Han also asked the association to make 1,000 seats available for Taiwanese to attend a speech he will deliver in the city on April 14.

He is also expected to meet two Democratic members of Congress, Ted Lieu and Judy Chu; a deputy mayor of Los Angeles, Nina Hachigian; as well as Taiwanese supporters and businesspeople.

“The meeting with the deputy LA mayor is more like a private visit as it will take place on a holiday, when the city government is closed for the weekend,” Han’s spokeswoman Annie Wang said.

She dismissed speculation that Han’s trip was political, saying he would not hold any private meetings with US officials in Washington.

Taiwanese media have reported that Han was going to America to “get US consent” for his possible presidential bid, as they did when former New Taipei mayor Eric Chu visited in February and when Taipei mayor Ko Wen-je went to the US in March. It has become a formality for Taiwanese politicians – including Tsai of the DPP and former president Ma Ying-jeou from the KMT – to travel to the US and meet officials to seek their “consent” months before they run for the presidency.

Opinion polls have put Han Kuo-yu ahead of other candidates including Taiwanese President Tsai Ing-wen, who is seeking a second term. Photo: AP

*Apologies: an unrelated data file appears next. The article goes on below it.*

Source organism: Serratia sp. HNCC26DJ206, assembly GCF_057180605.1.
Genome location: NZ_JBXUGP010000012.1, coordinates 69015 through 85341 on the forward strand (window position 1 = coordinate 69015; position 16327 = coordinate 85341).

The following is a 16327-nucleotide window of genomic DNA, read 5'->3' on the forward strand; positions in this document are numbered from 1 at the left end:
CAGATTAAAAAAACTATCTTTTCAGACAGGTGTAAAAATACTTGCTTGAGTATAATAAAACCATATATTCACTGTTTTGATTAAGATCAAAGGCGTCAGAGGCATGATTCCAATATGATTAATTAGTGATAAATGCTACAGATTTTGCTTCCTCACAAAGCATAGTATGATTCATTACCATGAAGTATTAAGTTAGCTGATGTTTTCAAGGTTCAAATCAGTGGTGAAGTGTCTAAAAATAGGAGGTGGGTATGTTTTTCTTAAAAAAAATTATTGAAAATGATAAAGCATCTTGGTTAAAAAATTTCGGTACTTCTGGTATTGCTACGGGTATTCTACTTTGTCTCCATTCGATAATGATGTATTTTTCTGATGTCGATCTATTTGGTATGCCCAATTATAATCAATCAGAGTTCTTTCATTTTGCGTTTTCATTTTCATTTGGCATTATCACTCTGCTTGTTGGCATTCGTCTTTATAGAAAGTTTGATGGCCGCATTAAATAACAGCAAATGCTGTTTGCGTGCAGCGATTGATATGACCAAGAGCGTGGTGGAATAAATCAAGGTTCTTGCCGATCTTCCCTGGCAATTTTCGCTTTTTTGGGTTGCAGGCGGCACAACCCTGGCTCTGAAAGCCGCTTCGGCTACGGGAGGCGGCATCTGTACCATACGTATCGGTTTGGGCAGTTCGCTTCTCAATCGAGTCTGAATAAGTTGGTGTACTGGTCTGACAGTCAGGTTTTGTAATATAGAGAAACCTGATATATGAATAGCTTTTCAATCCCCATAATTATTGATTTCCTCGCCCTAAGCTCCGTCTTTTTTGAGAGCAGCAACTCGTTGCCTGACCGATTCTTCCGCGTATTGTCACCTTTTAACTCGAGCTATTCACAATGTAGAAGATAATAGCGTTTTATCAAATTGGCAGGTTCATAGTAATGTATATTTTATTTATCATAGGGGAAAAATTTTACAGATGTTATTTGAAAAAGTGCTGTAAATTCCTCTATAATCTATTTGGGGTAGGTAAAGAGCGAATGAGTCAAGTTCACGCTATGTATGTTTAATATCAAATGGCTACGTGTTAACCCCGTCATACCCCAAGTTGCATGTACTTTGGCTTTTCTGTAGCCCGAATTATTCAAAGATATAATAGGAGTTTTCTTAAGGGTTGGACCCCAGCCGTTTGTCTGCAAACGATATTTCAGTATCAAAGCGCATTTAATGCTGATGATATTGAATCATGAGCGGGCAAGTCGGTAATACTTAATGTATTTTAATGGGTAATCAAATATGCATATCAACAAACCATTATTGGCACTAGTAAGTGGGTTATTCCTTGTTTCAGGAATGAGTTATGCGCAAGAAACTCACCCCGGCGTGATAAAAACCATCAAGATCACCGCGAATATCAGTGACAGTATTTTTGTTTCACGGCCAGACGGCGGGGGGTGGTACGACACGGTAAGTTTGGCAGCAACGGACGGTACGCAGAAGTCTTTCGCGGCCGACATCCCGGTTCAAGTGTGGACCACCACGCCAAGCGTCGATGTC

Yen Chen-shen, a research fellow with the Institute of International Relations at National Chengchi University in Taipei, said it was important for the US to know who might be taking power in Taiwan.

“After all, Washington is Taiwan’s biggest arms supplier and unofficial ally in countering China. So it is natural for the US to know beforehand the political stance of any Taiwanese presidential candidate so that if he or she becomes president, they won’t stray from the US strategic interests,” Yen said.

Those strategic interests did not involve the DPP declaring independence or the KMT seeking unification with the mainland, Yen added.

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Han drew sharp criticism from Taiwan’s pro-independence camp for “trying to sell out Taiwan” when he visited Hong Kong, Macau, Shenzhen and Xiamen last month. But Han’s mainland-friendly approach was welcomed by Beijing – he supports the one-China principle that forms the basis of cross-strait relations.

Analysts noted that Han had not dismissed the suggestion he would join the 2020 presidential race.

“While all [Taiwanese] mayors or politicians would want to visit the US to build up their profiles and to better understand the US view on security, defence and other issues, we need to see who Han meets and where he actually goes in the US before we can comment on whether the mayor has any [special] political motive for this trip,” said Doong Sy-chi, director of international relations at Taiwan Thinktank.

Beijing considers Taiwan a wayward province that must be reunited with the mainland, by force if necessary. It has previously warned Washington against allowing senior Taiwanese officials from visiting on the grounds that the US has formal diplomatic ties with Beijing, not Taipei.

This article appeared in the South China Morning Post print edition as: KMT mayor heads to U.S. to raise his profile